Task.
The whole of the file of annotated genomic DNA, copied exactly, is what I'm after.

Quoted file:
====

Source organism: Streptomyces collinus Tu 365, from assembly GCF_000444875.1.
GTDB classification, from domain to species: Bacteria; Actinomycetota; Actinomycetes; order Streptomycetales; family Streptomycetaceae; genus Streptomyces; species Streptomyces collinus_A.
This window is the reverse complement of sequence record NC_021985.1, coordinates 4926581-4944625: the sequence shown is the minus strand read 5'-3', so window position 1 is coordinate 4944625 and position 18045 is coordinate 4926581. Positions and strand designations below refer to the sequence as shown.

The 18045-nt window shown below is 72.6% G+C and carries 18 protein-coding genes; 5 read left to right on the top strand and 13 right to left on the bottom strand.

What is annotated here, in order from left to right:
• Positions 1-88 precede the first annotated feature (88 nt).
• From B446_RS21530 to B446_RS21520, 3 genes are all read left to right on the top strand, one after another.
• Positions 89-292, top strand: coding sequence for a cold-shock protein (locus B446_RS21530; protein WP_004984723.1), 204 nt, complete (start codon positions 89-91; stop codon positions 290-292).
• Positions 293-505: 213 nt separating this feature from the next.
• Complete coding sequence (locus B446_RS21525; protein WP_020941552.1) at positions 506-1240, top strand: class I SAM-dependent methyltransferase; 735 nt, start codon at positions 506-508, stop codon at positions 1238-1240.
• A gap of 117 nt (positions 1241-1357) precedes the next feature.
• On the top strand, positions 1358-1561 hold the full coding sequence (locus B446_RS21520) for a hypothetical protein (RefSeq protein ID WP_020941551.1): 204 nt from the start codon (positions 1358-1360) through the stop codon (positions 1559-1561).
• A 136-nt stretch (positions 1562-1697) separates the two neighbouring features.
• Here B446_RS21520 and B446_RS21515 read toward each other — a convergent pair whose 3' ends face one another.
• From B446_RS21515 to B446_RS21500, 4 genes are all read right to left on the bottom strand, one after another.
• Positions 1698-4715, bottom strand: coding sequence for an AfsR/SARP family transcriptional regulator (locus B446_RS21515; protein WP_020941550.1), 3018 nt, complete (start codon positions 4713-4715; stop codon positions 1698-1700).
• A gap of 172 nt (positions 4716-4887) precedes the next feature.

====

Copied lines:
Source organism: Streptomyces collinus Tu 365, from assembly GCF_000444875.1.
GTDB classification, from domain to species: Bacteria; Actinomycetota; Actinomycetes; order Streptomycetales; family Streptomycetaceae; genus Streptomyces; species Streptomyces collinus_A.
This window is the reverse complement of sequence record NC_021985.1, coordinates 4926581-4944625: the sequence shown is the minus strand read 5'-3', so window position 1 is coordinate 4944625 and position 18045 is coordinate 4926581. Positions and strand designations below refer to the sequence as shown.

The 18045-nt window shown below is 72.6% G+C and carries 18 protein-coding genes; 5 read left to right on the top strand and 13 right to left on the bottom strand.

What is annotated here, in order from left to right:
• Positions 1-88 precede the first annotated feature (88 nt).
• From B446_RS21530 to B446_RS21520, 3 genes are all read left to right on the top strand, one after another.
• Positions 89-292, top strand: coding sequence for a cold-shock protein (locus B446_RS21530; protein WP_004984723.1), 204 nt, complete (start codon positions 89-91; stop codon positions 290-292).
• Positions 293-505: 213 nt separating this feature from the next.
• Complete coding sequence (locus B446_RS21525; protein WP_020941552.1) at positions 506-1240, top strand: class I SAM-dependent methyltransferase; 735 nt, start codon at positions 506-508, stop codon at positions 1238-1240.
• A gap of 117 nt (positions 1241-1357) precedes the next feature.
• On the top strand, positions 1358-1561 hold the full coding sequence (locus B446_RS21520) for a hypothetical protein (RefSeq protein ID WP_020941551.1): 204 nt from the start codon (positions 1358-1360) through the stop codon (positions 1559-1561).
• A 136-nt stretch (positions 1562-1697) separates the two neighbouring features.
• Here B446_RS21520 and B446_RS21515 read toward each other — a convergent pair whose 3' ends face one another.
• From B446_RS21515 to B446_RS21500, 4 genes are all read right to left on the bottom strand, one after another.
• Positions 1698-4715, bottom strand: coding sequence for an AfsR/SARP family transcriptional regulator (locus B446_RS21515; protein WP_020941550.1), 3018 nt, complete (start codon positions 4713-4715; stop codon positions 1698-1700).
• A gap of 172 nt (positions 4716-4887) precedes the next feature.